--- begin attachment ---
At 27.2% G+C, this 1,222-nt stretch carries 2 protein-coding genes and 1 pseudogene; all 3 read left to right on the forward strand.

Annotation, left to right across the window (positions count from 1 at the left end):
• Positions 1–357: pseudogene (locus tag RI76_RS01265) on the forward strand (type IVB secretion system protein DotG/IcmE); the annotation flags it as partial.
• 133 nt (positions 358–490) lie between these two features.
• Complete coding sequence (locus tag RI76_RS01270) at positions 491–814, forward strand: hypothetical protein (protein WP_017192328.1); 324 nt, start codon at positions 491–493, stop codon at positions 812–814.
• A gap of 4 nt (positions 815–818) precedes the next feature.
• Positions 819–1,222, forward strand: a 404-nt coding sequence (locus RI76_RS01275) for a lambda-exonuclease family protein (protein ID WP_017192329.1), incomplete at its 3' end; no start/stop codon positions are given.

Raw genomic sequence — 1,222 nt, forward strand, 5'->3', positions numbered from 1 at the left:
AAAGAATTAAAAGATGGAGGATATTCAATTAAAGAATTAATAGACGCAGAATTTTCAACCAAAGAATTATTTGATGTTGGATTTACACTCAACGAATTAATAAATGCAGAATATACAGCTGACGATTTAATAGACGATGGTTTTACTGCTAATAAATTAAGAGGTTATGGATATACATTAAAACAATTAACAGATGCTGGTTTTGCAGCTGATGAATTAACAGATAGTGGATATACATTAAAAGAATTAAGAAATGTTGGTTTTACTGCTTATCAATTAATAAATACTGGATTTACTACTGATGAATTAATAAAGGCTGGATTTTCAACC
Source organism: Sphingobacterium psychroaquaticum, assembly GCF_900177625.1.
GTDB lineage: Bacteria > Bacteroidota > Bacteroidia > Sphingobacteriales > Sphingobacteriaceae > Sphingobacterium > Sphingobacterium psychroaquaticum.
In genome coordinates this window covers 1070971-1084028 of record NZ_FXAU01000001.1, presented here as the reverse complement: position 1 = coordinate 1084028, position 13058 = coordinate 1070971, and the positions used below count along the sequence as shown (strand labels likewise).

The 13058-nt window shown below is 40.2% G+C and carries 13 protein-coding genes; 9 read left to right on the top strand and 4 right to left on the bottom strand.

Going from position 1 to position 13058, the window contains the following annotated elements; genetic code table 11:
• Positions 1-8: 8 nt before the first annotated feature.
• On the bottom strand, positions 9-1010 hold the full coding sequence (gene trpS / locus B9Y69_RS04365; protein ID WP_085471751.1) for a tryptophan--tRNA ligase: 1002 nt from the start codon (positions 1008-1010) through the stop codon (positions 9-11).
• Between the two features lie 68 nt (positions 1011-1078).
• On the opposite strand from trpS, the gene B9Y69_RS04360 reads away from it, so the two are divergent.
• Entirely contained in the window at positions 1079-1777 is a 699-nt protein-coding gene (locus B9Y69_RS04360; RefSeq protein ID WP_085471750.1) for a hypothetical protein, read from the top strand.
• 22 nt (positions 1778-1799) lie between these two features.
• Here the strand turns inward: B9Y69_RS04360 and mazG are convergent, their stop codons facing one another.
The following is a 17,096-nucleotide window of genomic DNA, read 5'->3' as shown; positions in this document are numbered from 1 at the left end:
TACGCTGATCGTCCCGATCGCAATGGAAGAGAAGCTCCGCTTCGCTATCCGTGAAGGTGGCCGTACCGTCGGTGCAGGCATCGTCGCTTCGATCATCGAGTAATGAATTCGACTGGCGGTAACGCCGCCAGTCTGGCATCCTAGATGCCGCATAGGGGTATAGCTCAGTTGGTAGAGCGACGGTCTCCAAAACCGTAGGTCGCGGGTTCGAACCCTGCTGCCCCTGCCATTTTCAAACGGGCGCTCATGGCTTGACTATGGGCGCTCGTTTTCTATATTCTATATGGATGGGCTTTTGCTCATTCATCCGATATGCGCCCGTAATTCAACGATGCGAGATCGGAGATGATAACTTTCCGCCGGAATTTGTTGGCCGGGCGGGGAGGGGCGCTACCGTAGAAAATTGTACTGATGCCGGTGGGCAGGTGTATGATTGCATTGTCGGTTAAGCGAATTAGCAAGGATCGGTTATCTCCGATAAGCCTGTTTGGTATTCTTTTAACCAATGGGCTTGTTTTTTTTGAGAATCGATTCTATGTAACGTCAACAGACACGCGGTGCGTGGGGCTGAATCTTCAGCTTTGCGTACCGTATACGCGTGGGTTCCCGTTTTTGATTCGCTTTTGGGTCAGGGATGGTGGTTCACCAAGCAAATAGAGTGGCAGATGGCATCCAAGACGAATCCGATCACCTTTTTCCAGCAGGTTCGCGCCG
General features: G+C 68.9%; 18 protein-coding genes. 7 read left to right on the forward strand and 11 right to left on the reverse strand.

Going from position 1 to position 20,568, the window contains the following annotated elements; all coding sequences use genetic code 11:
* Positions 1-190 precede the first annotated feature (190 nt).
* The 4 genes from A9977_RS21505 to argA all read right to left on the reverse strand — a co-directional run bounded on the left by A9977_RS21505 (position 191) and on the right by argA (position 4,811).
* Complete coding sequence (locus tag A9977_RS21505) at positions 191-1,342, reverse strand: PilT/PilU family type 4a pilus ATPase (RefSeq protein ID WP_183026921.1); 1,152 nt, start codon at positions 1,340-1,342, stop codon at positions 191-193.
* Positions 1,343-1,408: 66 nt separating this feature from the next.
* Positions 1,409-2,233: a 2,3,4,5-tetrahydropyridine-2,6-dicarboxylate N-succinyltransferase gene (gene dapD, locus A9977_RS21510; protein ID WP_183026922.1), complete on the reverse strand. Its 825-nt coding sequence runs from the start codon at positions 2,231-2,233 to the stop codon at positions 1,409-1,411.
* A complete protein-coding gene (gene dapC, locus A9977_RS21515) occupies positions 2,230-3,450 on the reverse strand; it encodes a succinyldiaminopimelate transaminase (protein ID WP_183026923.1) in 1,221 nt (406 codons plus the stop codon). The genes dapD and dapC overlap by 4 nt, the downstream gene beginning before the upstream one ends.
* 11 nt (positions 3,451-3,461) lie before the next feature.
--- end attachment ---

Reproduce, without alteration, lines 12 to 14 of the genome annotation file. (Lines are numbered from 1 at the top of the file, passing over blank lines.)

In genome coordinates this window covers 1070971-1084028 of record NZ_FXAU01000001.1, presented here as the reverse complement: position 1 = coordinate 1084028, position 13058 = coordinate 1070971, and the positions used below count along the sequence as shown (strand labels likewise).

The 13058-nt window shown below is 40.2% G+C and carries 13 protein-coding genes; 9 read left to right on the top strand and 4 right to left on the bottom strand.

Going from position 1 to position 13058, the window contains the following annotated elements; genetic code table 11: